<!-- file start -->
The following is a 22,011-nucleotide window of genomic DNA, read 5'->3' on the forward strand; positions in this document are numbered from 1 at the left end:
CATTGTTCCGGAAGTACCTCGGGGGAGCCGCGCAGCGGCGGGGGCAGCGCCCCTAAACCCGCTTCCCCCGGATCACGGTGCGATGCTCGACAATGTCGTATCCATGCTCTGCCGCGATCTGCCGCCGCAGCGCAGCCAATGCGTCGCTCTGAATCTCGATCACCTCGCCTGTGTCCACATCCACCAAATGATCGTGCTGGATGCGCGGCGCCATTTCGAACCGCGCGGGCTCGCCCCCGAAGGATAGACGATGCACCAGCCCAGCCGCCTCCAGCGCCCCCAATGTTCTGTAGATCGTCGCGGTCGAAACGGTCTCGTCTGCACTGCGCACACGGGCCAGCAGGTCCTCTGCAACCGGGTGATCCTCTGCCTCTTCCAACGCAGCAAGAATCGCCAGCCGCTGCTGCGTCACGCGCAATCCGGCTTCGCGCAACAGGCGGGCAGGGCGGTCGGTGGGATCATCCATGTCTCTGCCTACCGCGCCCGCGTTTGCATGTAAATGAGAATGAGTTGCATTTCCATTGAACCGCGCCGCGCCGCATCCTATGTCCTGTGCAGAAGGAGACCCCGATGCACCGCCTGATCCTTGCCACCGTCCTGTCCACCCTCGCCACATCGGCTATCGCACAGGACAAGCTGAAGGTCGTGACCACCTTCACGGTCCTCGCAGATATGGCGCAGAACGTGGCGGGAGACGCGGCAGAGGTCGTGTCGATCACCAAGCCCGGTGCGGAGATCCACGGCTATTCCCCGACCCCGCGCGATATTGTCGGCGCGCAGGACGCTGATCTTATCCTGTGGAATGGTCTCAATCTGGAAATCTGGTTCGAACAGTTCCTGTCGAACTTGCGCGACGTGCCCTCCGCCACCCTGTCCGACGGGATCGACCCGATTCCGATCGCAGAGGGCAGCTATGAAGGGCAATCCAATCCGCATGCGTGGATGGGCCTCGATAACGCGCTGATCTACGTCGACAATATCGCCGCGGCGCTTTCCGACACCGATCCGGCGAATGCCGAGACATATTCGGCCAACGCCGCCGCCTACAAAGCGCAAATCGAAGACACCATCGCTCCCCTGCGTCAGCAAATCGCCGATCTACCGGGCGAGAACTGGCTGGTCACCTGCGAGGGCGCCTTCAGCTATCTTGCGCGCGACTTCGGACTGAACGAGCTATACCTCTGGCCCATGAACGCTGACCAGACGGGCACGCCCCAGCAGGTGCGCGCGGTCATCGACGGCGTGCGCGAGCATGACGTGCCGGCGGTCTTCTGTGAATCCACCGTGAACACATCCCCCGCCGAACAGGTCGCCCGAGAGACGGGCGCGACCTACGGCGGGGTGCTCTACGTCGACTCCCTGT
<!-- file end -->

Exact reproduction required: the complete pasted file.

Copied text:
The following is a 22,011-nucleotide window of genomic DNA, read 5'->3' on the forward strand; positions in this document are numbered from 1 at the left end:
CATTGTTCCGGAAGTACCTCGGGGGAGCCGCGCAGCGGCGGGGGCAGCGCCCCTAAACCCGCTTCCCCCGGATCACGGTGCGATGCTCGACAATGTCGTATCCATGCTCTGCCGCGATCTGCCGCCGCAGCGCAGCCAATGCGTCGCTCTGAATCTCGATCACCTCGCCTGTGTCCACATCCACCAAATGATCGTGCTGGATGCGCGGCGCCATTTCGAACCGCGCGGGCTCGCCCCCGAAGGATAGACGATGCACCAGCCCAGCCGCCTCCAGCGCCCCCAATGTTCTGTAGATCGTCGCGGTCGAAACGGTCTCGTCTGCACTGCGCACACGGGCCAGCAGGTCCTCTGCAACCGGGTGATCCTCTGCCTCTTCCAACGCAGCAAGAATCGCCAGCCGCTGCTGCGTCACGCGCAATCCGGCTTCGCGCAACAGGCGGGCAGGGCGGTCGGTGGGATCATCCATGTCTCTGCCTACCGCGCCCGCGTTTGCATGTAAATGAGAATGAGTTGCATTTCCATTGAACCGCGCCGCGCCGCATCCTATGTCCTGTGCAGAAGGAGACCCCGATGCACCGCCTGATCCTTGCCACCGTCCTGTCCACCCTCGCCACATCGGCTATCGCACAGGACAAGCTGAAGGTCGTGACCACCTTCACGGTCCTCGCAGATATGGCGCAGAACGTGGCGGGAGACGCGGCAGAGGTCGTGTCGATCACCAAGCCCGGTGCGGAGATCCACGGCTATTCCCCGACCCCGCGCGATATTGTCGGCGCGCAGGACGCTGATCTTATCCTGTGGAATGGTCTCAATCTGGAAATCTGGTTCGAACAGTTCCTGTCGAACTTGCGCGACGTGCCCTCCGCCACCCTGTCCGACGGGATCGACCCGATTCCGATCGCAGAGGGCAGCTATGAAGGGCAATCCAATCCGCATGCGTGGATGGGCCTCGATAACGCGCTGATCTACGTCGACAATATCGCCGCGGCGCTTTCCGACACCGATCCGGCGAATGCCGAGACATATTCGGCCAACGCCGCCGCCTACAAAGCGCAAATCGAAGACACCATCGCTCCCCTGCGTCAGCAAATCGCCGATCTACCGGGCGAGAACTGGCTGGTCACCTGCGAGGGCGCCTTCAGCTATCTTGCGCGCGACTTCGGACTGAACGAGCTATACCTCTGGCCCATGAACGCTGACCAGACGGGCACGCCCCAGCAGGTGCGCGCGGTCATCGACGGCGTGCGCGAGCATGACGTGCCGGCGGTCTTCTGTGAATCCACCGTGAACACATCCCCCGCCGAACAGGTCGCCCGAGAGACGGGCGCGACCTACGGCGGGGTGCTCTACGTCGACTCCCTGT